In a Huffington Post interview discussing the magazine’s recreation of a popular Adam Levine photo, Ballad states “We’ve had comments saying ‘he doesn’t look trans’ which brings up a great point on what does trans even look like?” he added. “Perhaps we’re struggling so hard for our rights here because people have a false sense of who we are. So besides the entertainment factor of a sexy naked man, there is a element of positive visibility too.” Ballard stated exactly what I was thinking and the reason why this magazine even exists. Society doesn’t understand!

Ballard discussed why this magazine was needed. Discussion went around the room about Ballard’s experiences as a female and as he transitioned to male. The attendees discussed how FTMs are taught how to wear their hair, sit, use space, walk down the street, etc. All of these instructions are needed just so that FTMs can pass as male. Ballard followed these instructions so well that he felt like an outsider when he and his wife walked into a “gay” bar to have a drink. There shouldn’t be instructions on how to pass as the other gender just as there shouldn’t be gay and straight bars!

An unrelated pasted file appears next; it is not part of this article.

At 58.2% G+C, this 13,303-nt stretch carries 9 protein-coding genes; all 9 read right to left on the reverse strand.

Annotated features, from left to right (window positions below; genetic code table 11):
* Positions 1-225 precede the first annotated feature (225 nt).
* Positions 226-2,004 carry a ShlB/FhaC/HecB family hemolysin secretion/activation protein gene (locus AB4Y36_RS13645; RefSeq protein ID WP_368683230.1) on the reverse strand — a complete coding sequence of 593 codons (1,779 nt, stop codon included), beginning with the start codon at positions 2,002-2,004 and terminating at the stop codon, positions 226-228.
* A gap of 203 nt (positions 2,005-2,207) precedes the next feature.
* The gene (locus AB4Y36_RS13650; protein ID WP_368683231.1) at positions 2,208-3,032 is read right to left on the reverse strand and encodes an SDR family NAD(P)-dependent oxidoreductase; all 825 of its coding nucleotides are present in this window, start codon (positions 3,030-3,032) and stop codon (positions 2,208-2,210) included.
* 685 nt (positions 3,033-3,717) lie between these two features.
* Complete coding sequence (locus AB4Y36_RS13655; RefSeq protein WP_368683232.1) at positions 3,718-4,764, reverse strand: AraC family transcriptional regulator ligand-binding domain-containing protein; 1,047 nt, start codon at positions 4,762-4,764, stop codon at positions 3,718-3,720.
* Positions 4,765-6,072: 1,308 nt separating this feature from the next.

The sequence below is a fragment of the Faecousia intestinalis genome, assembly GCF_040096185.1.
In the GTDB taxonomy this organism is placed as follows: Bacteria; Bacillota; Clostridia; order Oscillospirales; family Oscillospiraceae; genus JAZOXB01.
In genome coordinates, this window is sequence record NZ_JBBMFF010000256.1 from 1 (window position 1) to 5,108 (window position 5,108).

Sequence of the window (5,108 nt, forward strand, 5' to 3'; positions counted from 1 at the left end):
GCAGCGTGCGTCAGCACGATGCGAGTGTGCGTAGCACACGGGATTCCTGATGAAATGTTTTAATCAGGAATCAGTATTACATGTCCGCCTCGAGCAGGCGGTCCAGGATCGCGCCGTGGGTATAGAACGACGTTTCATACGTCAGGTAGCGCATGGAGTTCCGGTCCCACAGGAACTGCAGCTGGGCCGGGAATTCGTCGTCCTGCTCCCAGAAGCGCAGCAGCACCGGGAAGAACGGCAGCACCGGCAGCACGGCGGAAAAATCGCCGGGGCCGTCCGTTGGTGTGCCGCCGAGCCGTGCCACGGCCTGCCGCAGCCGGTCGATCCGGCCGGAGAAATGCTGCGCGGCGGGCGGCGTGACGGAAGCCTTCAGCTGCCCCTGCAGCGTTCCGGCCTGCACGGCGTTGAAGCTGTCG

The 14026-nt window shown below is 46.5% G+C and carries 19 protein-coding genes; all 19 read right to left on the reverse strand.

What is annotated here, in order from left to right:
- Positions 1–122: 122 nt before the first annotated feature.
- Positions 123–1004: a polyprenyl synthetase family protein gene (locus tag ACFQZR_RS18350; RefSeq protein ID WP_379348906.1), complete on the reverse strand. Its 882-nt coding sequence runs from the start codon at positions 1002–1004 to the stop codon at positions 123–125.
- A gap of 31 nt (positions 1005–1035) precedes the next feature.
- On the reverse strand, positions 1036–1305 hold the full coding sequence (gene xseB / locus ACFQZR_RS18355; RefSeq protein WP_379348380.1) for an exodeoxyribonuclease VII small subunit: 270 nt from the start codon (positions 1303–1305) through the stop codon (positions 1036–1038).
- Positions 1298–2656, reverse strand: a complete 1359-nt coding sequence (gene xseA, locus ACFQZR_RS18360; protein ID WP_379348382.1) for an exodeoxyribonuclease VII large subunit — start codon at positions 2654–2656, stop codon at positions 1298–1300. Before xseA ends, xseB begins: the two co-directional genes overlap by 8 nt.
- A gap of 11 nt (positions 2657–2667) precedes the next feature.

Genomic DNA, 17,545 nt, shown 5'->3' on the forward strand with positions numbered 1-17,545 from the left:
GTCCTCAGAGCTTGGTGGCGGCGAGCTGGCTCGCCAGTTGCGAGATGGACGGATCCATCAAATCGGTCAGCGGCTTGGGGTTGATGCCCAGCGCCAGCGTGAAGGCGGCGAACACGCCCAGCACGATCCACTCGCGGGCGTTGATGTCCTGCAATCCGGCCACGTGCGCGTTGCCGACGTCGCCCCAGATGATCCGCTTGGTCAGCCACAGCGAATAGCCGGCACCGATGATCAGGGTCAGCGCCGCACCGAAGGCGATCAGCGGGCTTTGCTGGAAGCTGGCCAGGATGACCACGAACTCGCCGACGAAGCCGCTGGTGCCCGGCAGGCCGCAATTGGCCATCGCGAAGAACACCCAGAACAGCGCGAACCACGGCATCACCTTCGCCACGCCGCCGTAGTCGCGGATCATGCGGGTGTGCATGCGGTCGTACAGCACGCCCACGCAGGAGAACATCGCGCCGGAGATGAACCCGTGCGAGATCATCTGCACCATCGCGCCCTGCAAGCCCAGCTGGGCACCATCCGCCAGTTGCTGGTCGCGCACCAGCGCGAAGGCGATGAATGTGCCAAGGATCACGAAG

I was amazed at how spending just two hours with a group of people could alter my state of mind. I no longer looked around at the people in attendance trying to guess their motivation for being there. I think that if more people opened up their minds and allowed themselves to listen and learn about other people, things, ideas then magazines like FTM wouldn’t be as much of a novelty or necessity as it currently is.

To Do It or Not To Do It… That is the Question

In society, there tends to still be a common belief of what is acceptable for a male and what is acceptable for a female.